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USD/ZAR: the downtrend continues
2019-11-11 • Updated
On November 22, the South African Reserve bank (SARB) made an unexpected decision and raised its interest rate to 6.75% for the first time in almost three years. The decision was welcomed not by everyone, as the South African economic growth came to the near-recessionary stage. What are the motives behind this decision and how does it affect the South African rand?
The recent rate hike by the SARB does not go along with its negative revision of the inflation and GDP growth forecasts. The monetary policy statement by the central bank contained a revised CPI forecast from 4.8% to 4.7% in 2018 and from 5.7% to 5.5% in 2019. In addition, the forecast of the country’s economic growth was lowered from 0.7% to 0.6% in 2018. The forecast of output gap by the SARB was revised from -1.3% to -1.4% in 2018 and from -0.8% to -0.9% in 2019.
At the same time, there is policy uncertainty around the amendment of the country’s Constitution. The scandalous land reform will allow the expropriation of land without compensation. Let’s not forget that the Moody’s nearly downgraded South Africa credit rating to non-investment grade back in October, but postponed its decision. It is currently rated at Baa3, which is the lowest investment grade.
Analysts think the South African central bank is afraid of the economic risks and their effect on the rand. Besides the domestic threats, analysts include the policy by the Federal Reserve, the possibility of the cut of oil production by OPEC+ and the risk-off sentiment among the investors as the negative global factors for the rand. As a result, the rate hike was a protective move towards the currency.
Opinion: Morgan Stanley sees the stronger South African rand in 2019. It thinks the SARB will carry on with its hawkish policy. At the same time, the main focus for the currency will be on the upcoming elections and positive changes to the policy of the country.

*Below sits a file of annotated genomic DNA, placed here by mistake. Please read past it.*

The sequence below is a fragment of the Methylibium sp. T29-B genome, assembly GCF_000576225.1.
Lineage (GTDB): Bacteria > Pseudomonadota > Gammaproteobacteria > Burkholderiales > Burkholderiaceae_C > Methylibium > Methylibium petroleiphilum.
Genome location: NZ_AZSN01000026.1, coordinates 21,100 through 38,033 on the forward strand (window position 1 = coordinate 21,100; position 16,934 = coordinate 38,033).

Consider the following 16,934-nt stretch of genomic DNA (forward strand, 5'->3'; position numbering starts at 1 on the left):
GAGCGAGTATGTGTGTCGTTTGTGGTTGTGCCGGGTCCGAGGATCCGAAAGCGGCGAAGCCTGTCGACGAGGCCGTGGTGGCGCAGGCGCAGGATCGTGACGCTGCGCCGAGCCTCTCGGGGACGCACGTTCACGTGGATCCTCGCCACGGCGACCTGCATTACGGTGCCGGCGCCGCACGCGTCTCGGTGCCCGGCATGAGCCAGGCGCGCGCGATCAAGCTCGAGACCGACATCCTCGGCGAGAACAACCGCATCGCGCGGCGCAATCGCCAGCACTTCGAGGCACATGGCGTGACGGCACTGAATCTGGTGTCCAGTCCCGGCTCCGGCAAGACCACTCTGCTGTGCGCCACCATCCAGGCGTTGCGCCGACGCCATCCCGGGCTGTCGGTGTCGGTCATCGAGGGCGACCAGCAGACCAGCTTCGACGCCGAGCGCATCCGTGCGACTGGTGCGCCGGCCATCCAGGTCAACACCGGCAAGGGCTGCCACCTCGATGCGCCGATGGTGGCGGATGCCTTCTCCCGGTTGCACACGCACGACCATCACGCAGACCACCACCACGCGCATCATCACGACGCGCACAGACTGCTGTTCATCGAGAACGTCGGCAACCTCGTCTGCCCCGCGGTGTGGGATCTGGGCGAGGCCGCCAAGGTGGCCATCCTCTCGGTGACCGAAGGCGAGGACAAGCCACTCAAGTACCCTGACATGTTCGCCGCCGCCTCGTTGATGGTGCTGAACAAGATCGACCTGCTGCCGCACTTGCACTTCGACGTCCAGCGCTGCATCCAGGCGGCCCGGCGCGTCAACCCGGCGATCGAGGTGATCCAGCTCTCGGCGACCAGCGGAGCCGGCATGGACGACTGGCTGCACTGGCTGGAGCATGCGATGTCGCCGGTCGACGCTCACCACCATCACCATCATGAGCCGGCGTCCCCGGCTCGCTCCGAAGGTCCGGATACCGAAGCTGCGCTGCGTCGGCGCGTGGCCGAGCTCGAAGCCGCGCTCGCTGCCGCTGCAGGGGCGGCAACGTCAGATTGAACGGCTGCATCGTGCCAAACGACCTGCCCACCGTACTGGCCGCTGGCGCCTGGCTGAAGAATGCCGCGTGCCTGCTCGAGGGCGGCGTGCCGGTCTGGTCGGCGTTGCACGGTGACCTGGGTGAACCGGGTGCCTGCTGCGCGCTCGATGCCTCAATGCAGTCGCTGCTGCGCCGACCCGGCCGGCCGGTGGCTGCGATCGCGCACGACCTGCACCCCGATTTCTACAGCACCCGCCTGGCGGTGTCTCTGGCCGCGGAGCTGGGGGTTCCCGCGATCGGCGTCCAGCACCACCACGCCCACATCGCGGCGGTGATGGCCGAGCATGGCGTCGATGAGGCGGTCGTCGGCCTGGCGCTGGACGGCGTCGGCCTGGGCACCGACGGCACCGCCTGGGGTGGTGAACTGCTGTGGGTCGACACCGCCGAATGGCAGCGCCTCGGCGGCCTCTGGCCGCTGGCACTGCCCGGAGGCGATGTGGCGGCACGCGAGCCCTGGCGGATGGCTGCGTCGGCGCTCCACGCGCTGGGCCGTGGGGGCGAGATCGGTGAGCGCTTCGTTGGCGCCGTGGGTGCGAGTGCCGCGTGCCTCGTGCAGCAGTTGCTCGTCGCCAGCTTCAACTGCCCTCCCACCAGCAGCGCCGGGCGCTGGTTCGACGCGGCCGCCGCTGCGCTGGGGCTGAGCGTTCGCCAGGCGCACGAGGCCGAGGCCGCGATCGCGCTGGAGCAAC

However, this kind of rate hike carries risks for the financial market. Many experts suggest that the effect of the rate hike will be short-lived. The higher interest rate will impact the economic growth of the country, which, therefore, may increase the risks of further downgrades in the credit rating of South Africa. It will be destructive for the overall economy and for the currency itself.
Let’s see how USD/ZAR has been trading during the last days.
On the daily chart, rate hike indeed supported the ZAR, as the pair fell below the 13.8 level last week. The first support for the pair is placed at 13.6404. The next support lies close to the 200-day MA at 13.4226. If the South African rand gains strength, the pair will break this level and move towards the next support at 13.4226. If the USD is supported, the pair will rise towards the resistance at 13.8171. The next resistance for the pair is placed at 14.0349.
From the technical side, the parabolic SAR shows a downtrend for the pair, as the dots are situated above the price. Both RSI and MACD do not signal a reversal. RSI is moving sideways, while MACD moves parallel to the signal line.
The rate hike boosted the South African currency and came at the perfect moment, as the dovish Fed Chair and the low Treasury yields weakened the US Dollar. However, the risks for the Rand to depreciate remain as most of the factors affecting the currency come from the outside and are not linked with the RSAB monetary policy.
The fresh resurgence of Covid-19 cases and Fed’s Meeting Minutes drove USD/ZAR above the psychological mark of 15.00.
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